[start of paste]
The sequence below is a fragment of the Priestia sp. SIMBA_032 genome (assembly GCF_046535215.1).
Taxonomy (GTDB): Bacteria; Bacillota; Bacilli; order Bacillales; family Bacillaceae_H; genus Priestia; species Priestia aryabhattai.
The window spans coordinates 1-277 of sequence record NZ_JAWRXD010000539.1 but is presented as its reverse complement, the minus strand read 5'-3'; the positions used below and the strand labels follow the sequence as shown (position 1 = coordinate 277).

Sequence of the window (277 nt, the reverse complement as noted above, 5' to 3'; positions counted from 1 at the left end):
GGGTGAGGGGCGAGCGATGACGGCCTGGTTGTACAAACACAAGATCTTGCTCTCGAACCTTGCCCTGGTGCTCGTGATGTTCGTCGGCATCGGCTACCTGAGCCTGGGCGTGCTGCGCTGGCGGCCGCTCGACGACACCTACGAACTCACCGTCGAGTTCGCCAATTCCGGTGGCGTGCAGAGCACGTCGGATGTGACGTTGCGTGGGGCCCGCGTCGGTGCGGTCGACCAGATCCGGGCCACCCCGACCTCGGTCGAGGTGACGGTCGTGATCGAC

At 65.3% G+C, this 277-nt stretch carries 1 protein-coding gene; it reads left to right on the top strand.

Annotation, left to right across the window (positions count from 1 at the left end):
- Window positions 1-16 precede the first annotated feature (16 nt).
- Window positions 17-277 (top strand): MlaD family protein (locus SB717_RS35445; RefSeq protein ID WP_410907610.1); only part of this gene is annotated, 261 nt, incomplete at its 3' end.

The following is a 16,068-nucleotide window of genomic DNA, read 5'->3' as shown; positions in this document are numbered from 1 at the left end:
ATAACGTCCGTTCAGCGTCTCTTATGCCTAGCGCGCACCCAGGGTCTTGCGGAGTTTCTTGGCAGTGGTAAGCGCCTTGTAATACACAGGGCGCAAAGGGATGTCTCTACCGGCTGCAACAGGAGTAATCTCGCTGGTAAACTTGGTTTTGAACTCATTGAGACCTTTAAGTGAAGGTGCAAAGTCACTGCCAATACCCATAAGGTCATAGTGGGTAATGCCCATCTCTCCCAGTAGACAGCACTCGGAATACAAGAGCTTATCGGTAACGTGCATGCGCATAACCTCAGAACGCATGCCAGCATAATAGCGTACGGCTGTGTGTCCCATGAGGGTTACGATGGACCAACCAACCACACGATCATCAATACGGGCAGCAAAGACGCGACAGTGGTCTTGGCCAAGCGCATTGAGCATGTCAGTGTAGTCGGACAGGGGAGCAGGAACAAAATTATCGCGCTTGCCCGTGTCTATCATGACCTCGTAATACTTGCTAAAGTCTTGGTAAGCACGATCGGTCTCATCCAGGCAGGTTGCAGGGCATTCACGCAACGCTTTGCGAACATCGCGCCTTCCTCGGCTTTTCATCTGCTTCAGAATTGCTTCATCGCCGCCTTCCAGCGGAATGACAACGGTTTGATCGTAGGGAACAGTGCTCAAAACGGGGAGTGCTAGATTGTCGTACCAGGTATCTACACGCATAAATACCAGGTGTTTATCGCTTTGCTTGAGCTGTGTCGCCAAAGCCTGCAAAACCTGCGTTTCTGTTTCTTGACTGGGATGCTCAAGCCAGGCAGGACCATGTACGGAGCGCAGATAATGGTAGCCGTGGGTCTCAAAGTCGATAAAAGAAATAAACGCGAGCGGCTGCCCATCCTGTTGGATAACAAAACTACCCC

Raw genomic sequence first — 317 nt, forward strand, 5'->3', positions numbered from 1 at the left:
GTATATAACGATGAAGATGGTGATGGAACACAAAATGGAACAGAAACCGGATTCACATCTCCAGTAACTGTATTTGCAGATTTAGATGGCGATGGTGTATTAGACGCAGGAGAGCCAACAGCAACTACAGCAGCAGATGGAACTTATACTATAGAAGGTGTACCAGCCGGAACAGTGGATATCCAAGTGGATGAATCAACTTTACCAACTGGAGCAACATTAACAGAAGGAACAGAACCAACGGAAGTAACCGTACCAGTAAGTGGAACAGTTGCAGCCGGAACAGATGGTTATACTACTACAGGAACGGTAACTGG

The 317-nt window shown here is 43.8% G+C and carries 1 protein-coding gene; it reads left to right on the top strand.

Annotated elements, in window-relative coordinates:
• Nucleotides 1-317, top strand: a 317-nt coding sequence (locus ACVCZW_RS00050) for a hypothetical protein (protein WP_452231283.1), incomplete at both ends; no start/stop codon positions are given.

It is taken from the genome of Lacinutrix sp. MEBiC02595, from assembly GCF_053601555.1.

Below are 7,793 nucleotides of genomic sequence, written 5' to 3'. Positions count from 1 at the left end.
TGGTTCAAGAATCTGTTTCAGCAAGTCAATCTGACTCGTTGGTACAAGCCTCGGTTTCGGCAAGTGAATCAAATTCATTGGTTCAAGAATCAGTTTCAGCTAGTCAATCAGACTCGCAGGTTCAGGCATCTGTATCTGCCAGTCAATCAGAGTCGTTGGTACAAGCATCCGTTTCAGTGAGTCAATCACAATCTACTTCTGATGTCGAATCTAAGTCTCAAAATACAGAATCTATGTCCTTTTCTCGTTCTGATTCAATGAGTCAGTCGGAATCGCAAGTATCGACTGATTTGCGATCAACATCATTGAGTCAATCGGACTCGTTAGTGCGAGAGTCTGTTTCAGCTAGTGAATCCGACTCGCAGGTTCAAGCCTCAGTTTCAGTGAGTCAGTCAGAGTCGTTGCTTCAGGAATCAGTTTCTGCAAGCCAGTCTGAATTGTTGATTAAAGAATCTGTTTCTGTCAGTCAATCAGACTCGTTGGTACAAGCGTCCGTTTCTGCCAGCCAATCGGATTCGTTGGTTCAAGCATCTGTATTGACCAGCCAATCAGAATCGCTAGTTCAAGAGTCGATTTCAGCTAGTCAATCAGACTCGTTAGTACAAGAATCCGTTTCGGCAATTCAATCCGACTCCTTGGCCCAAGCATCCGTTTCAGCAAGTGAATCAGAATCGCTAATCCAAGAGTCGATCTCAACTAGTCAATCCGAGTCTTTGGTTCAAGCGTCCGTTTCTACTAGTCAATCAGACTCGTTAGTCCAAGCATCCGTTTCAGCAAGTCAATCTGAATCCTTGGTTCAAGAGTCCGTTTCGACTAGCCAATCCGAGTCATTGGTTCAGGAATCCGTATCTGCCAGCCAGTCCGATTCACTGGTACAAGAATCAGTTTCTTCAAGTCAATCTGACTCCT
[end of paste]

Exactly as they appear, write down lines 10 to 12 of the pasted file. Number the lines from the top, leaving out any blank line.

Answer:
The following is a 16,068-nucleotide window of genomic DNA, read 5'->3' as shown; positions in this document are numbered from 1 at the left end:
ATAACGTCCGTTCAGCGTCTCTTATGCCTAGCGCGCACCCAGGGTCTTGCGGAGTTTCTTGGCAGTGGTAAGCGCCTTGTAATACACAGGGCGCAAAGGGATGTCTCTACCGGCTGCAACAGGAGTAATCTCGCTGGTAAACTTGGTTTTGAACTCATTGAGACCTTTAAGTGAAGGTGCAAAGTCACTGCCAATACCCATAAGGTCATAGTGGGTAATGCCCATCTCTCCCAGTAGACAGCACTCGGAATACAAGAGCTTATCGGTAACGTGCATGCGCATAACCTCAGAACGCATGCCAGCATAATAGCGTACGGCTGTGTGTCCCATGAGGGTTACGATGGACCAACCAACCACACGATCATCAATACGGGCAGCAAAGACGCGACAGTGGTCTTGGCCAAGCGCATTGAGCATGTCAGTGTAGTCGGACAGGGGAGCAGGAACAAAATTATCGCGCTTGCCCGTGTCTATCATGACCTCGTAATACTTGCTAAAGTCTTGGTAAGCACGATCGGTCTCATCCAGGCAGGTTGCAGGGCATTCACGCAACGCTTTGCGAACATCGCGCCTTCCTCGGCTTTTCATCTGCTTCAGAATTGCTTCATCGCCGCCTTCCAGCGGAATGACAACGGTTTGATCGTAGGGAACAGTGCTCAAAACGGGGAGTGCTAGATTGTCGTACCAGGTATCTACACGCATAAATACCAGGTGTTTATCGCTTTGCTTGAGCTGTGTCGCCAAAGCCTGCAAAACCTGCGTTTCTGTTTCTTGACTGGGATGCTCAAGCCAGGCAGGACCATGTACGGAGCGCAGATAATGGTAGCCGTGGGTCTCAAAGTCGATAAAAGAAATAAACGCGAGCGGCTGCCCATCCTGTTGGATAACAAAACTACCCC

Raw genomic sequence first — 317 nt, forward strand, 5'->3', positions numbered from 1 at the left: